Los Angeles Fire Department
Historical Archive

In Memory of
Firefighter Jaime L. Foster
Fire Station No. 73
A Platoon
Appointed February 2004
Died August 14, 2004
Traumatic injury caused by single vehicle accident.
5710 North Jamieson Avenue, Encino

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On Saturday, August 14, 2004 at 1252 hours Engine 83, Engine 100, Light Force 93, Light Force 73 and Battalion 10 were dispatched to a structure fire at 5710 North Jamieson Avenue in Encino.  Upon arrival companies found fire in the northeast bedroom of a small (1,382 sqft) three-bedroom,  one-story, single family residence.  The fire in the 52 year old structure, believe caused by an electrical short in a terrarium heater system, was quickly extinguished.  Firefighter Foster, working an overtime shift, worked with her crew and assisted with firefighting.  After the knock-down of the fire Foster assisted with overhaul operations including interior truck work.  As the companies were leaving the incident, Firefighter Foster jumped on to the tailboard of Engine 273 to assist in backing the apparatus out of the cul-de-sac.  The Engineer reported hearing three-bells (from Foster) signaling clear to back.   Captain Gregory Reynar, also working overtime, was walking in the street, approximately twenty feet behind the engine and facing away,  to clear traffic.  As the engine backed, Foster fell from the tailboard.  An eight-year-old boy, the only witness, stated that she fell to the street and lay motionless.  Engine 273 slowly backed over her upper body and did not stop until her lifeless body appeared in front of the apparatus.  Firefighter Foster was declared deceased at Tarzana Hospital.

Firefighter Jamie L. Foster, 25,  was the first probationary member and the first woman to die in the Line-of-Duty on the Los Angeles Fire Department.  She was appointed in February 2004 and upon completion of training at the Drill Tower, was assigned to Fire Station No. 73 in Reseda on May 31.  Foster was assigned to Light Force 73  and was just completing the third of a four month of training period.  

By all accounts she was well liked by her crew.  She was smart and eager to learn.  "She wanted to do everything.... We had to tell her to stop sometimes," said Captain Tim McDonell.  She was a bubbly and energetic rookie with a contagious smile.  Firefighter Todd Harris said she'd flash it every time the alarm sounded-no matter how late at night it was.  Captain McDonell remembers ordering her to wipe if off of her face once.  It was one order she could not follow.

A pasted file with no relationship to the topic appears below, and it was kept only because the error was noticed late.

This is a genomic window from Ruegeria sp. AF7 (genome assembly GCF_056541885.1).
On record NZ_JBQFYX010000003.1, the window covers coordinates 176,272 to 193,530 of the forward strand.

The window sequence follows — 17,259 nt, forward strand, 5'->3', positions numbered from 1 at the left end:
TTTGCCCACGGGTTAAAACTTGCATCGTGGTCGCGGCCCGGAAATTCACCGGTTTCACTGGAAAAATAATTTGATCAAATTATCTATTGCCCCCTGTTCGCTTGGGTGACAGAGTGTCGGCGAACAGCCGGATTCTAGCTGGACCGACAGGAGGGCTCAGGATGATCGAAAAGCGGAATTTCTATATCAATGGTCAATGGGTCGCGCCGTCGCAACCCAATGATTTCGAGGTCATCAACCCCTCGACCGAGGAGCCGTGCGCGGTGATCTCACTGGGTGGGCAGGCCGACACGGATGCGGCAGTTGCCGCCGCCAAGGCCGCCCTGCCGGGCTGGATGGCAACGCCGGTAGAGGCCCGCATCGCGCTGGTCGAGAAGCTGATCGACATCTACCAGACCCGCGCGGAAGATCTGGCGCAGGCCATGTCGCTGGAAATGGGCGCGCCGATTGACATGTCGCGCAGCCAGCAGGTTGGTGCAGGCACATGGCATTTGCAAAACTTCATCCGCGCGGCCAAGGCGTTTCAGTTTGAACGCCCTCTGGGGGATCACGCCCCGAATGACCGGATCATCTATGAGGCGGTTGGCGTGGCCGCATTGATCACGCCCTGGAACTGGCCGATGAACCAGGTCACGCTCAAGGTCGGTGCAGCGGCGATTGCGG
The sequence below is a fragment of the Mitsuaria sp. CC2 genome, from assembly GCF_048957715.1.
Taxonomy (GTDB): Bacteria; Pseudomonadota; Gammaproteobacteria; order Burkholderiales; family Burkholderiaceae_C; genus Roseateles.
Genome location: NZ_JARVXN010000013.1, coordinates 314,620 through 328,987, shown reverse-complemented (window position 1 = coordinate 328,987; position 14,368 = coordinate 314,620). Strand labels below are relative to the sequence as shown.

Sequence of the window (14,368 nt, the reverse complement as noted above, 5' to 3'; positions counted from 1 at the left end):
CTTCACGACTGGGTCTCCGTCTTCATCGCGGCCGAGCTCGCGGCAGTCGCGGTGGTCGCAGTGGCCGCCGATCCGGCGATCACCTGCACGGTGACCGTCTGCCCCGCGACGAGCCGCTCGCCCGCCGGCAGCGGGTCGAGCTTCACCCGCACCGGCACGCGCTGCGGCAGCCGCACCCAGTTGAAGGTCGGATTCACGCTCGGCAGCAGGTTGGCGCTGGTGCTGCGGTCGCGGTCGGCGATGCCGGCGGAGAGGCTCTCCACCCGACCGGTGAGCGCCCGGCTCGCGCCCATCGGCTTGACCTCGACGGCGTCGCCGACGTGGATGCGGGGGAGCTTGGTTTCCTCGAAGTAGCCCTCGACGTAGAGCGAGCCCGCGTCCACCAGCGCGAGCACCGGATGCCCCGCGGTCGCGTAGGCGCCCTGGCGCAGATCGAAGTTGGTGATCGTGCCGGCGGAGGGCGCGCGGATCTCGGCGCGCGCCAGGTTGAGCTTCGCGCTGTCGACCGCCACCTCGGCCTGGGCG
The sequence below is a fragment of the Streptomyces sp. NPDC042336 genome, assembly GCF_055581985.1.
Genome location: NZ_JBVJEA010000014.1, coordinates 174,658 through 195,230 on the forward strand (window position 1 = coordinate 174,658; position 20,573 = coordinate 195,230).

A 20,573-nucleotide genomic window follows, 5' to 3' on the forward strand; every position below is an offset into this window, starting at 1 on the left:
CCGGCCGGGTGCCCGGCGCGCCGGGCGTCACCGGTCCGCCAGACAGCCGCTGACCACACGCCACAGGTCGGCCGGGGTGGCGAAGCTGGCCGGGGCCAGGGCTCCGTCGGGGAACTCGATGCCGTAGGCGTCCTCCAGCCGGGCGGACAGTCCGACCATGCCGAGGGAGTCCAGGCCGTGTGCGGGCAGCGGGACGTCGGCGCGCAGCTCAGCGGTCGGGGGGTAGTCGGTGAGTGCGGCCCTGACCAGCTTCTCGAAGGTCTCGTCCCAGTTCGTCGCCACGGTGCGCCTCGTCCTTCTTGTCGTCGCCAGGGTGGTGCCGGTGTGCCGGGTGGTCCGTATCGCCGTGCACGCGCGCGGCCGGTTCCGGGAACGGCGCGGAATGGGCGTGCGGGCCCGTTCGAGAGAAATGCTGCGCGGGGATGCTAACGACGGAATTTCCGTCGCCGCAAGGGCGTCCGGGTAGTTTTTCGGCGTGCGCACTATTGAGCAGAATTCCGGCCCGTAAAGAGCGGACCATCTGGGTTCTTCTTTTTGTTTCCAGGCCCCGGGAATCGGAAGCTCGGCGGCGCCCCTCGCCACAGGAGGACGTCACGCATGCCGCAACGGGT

Jamie Foster was born in Inglewood, the second of three sisters.  She had wanted to be a firefighter since she was eight years old.  She grew up in Antelope Valley, attending Wilsona Elementary School and Littlerock High School.  She attended College of the Canyons in Santa Clarita and was captain of the volleyball team.

She received a scholarship to the California State University, Dominguez Hills and obtained a nursing and paramedic license.  She worked in the emergency room of  the Antelope Valley Hospital.  While working in the emergency room  one of her patients, believed to be a firefighter with a broken leg inspired her to become a firefighter.

A Candlelight Memorial was held on Thursday, August 19 at Fire Station 73.  

A memorial service was conducted on Friday, August 20th in downtown Los Angeles.  It began with a Engine 73 carrying the casket of Firefighter Jamie Foster followed by a bagpipe-led procession of hundreds of uniformed members.  The procession started at City Hall and proceeded north on Main Street and turned west on Temple Street.  Truck Companies on Main Street and on Temple raised and crossed their aerials and draped an American Flag over the marchers.  Fire Companies form every part of California lined Temple Street, their members in dress uniform and at attention.  Members for the Los Angeles Police Department, the Los Angeles Sheriff's Department, the California Highway Patrol as well as numerous other city departments and civilians lined the procession route.